Thursday, December 21, 2006

Online travel in 2006

2006 will perhaps be remembered as the year that the traditional travel industry woke up to the internet in a big way.

In the UK the likes of Expedia,, Opodo et al have been blazing a trail for online travel agencies for years, but this year has seen those pre dot-commers realising exactly what can be achieved on the web.

Thomson, the UK multiple with a traditional bricks and mortar presence as well as aircraft and tour operating business, said it would be continuing its aggressive growth strategy that will ensure the web is its primary portal to reach consumers.

The other members of the so-called group of Big Four, such as Thomas Cook, also made a concerted effort to push their online brands.

Away from the package holiday market, other suppliers, such as British Airways, which have had an online presence for years, unveiled their own innovative new websites during the course of 2006.

Indeed the new caused quite a stir in the industry when it relaunched in November as, to all intents and purposes, it mirrored both in terms of functionality and design many of the online travel agency sites.

A string of other airlines and hotels also took the plunge and invested resources into their online businesses.

Meanwhile, Web 2.0 has moved from being something the geeky end of the internet community talked about at conferences to where some of its core principles are heralding a new age for the travel sector.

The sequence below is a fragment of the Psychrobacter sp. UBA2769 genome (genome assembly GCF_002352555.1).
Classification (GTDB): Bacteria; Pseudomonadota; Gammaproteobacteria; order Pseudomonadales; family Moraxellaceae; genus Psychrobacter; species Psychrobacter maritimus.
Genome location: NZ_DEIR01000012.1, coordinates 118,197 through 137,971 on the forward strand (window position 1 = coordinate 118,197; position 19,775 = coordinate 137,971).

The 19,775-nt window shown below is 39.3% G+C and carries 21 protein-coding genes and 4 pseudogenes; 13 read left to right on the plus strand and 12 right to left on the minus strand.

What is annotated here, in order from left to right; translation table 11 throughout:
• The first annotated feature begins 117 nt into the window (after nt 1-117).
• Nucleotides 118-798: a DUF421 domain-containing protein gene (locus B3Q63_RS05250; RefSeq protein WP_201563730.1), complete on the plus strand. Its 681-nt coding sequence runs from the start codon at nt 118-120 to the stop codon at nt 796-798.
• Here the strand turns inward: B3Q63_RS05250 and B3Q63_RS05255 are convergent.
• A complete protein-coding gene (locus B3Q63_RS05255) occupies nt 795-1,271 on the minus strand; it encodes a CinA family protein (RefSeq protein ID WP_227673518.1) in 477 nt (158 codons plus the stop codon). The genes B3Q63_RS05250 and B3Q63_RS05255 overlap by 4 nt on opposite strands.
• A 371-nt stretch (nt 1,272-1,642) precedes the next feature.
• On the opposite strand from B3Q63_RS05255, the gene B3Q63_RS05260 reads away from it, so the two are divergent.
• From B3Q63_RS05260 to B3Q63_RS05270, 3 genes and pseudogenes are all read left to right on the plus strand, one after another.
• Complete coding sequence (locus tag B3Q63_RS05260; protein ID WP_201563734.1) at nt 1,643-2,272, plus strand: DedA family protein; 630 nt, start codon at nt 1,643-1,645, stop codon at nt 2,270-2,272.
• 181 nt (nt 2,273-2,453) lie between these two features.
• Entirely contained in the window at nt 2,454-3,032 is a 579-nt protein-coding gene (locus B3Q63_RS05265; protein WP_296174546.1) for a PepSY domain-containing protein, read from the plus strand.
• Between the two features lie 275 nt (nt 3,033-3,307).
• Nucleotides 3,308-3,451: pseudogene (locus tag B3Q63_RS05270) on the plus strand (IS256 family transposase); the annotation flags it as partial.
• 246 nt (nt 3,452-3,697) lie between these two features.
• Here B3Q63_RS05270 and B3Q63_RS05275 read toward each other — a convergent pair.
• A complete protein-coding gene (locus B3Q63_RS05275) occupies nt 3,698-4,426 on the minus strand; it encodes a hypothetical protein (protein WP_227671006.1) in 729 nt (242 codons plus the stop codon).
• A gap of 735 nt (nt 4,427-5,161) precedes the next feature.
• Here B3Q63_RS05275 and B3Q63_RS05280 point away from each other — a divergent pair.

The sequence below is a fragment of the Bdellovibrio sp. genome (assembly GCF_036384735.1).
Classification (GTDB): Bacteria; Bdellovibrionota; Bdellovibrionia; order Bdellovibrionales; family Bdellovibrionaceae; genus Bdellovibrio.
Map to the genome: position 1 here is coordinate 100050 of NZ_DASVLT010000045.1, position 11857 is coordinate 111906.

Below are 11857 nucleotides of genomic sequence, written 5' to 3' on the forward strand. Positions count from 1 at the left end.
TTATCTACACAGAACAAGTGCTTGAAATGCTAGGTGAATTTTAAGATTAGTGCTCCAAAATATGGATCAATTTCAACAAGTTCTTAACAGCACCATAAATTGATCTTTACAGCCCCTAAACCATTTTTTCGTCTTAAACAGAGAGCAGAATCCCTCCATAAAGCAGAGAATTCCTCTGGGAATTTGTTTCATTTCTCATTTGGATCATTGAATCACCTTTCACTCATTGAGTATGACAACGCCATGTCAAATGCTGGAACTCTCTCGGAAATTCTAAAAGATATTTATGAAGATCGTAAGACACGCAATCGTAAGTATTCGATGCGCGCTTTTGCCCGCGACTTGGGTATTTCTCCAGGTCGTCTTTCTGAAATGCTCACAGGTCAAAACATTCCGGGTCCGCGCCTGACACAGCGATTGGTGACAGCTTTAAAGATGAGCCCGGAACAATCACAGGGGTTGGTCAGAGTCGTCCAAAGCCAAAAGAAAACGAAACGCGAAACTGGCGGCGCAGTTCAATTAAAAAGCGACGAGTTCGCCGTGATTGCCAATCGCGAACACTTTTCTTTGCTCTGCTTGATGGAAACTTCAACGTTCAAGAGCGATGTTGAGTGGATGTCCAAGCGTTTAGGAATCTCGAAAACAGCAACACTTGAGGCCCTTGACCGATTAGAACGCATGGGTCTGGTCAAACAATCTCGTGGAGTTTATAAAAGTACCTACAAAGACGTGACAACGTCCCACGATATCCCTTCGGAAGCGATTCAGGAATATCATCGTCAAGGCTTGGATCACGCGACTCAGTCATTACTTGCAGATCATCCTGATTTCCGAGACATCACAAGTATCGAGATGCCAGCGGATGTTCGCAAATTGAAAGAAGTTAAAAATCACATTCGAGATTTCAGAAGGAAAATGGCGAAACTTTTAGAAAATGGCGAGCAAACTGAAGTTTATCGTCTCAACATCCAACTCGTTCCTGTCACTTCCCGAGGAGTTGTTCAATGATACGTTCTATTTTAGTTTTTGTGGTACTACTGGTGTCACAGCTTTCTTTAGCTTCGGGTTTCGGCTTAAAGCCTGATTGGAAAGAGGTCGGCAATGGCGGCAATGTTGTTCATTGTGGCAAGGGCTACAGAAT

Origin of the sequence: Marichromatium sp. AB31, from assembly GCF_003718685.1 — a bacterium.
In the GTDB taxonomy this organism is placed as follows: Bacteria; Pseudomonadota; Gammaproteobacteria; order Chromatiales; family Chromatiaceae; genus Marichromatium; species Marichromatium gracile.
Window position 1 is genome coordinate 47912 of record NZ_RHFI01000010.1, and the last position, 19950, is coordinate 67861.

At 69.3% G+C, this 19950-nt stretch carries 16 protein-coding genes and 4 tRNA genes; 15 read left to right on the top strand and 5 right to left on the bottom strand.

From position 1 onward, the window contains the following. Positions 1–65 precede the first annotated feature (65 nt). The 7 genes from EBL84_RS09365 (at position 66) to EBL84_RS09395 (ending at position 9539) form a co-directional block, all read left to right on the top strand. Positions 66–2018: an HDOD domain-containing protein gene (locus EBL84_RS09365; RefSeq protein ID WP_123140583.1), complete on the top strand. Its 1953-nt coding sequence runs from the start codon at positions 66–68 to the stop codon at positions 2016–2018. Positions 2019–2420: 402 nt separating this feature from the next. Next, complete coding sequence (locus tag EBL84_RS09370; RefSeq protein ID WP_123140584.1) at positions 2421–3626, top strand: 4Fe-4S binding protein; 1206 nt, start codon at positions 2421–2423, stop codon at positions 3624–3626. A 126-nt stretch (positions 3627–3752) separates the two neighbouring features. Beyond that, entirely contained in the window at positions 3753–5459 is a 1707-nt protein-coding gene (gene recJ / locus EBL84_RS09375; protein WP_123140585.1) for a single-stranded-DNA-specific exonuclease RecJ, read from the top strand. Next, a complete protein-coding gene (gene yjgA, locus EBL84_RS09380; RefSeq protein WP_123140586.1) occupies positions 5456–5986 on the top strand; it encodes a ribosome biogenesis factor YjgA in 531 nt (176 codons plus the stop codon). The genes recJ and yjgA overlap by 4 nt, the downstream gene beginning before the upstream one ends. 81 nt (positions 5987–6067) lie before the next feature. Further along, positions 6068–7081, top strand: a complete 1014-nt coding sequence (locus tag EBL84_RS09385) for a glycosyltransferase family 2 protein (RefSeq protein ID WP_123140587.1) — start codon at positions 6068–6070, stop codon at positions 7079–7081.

In fact, user generated content – in the form of reviews – on sites such as TripAdvisor is almost a benchmark for where a travel website should be if it just wants to scratch the surface.

The mash-up is becoming the de-facto method when trying to show some level of advanced functionality on a site.

But look beyond these already rather simple tools and there is a world of opportunity in the guise of travel social networking with sites like, Yahoo!’s Trip Planner and Answers, Travelpost and RealTravel.

We cannot mention 2006 without commenting on the influence of some of the key US players on the market.

On the one hand, the American owners of and Ebookers is finally beginning to unravel (Ebookers relaunches in April 2007 and Ian McCaig has taken over from Brent Hoberman at

But the likes of Sidestep, Kayak and Mobissimo are expected to shake up the already burgeoning travel/meta search market. This will be a key to keep an eye area in 2007.

Finally, there is plenty to say about private equity and the role of venture capital groups in the industry.

VC-backed Travelport snapped up rival GDS Worldspan earlier this month, and just a few days later and Travelocity owner Sabre Holdings was sold for a cool $3.75 billion.

Nobody is really sure as yet as to what the long-term effects will be on an industry that arguably needs stability, but in many respects is seeing large swathes being run by short-termist investors.

Kevin May, editor, Travolution


Anonymous said...

VC money = no strategy

Anonymous said...

What a whirlwind year for everyone involved in the online travel industry. A tough summer but the online guys are doing well.

Anonymous said...

yeah online bisiness will boom next yr
I also got entry in darrens project.

And i am feeding your blog.There wont be another chance to meet so many bloggers

Merry Christmas

Nick Ochsner said...

Great summary of the online travel market in 2006. I found you through Problogger, and my own 2007 travel predictions are up at

patrick said...

yes summer 2007 will be mostly for WAYN members ;) we should make huge part or something ;) honestly great site rule travel industry for good ;)

Anonymous said...

We invite you to try

the aggregator of aggregators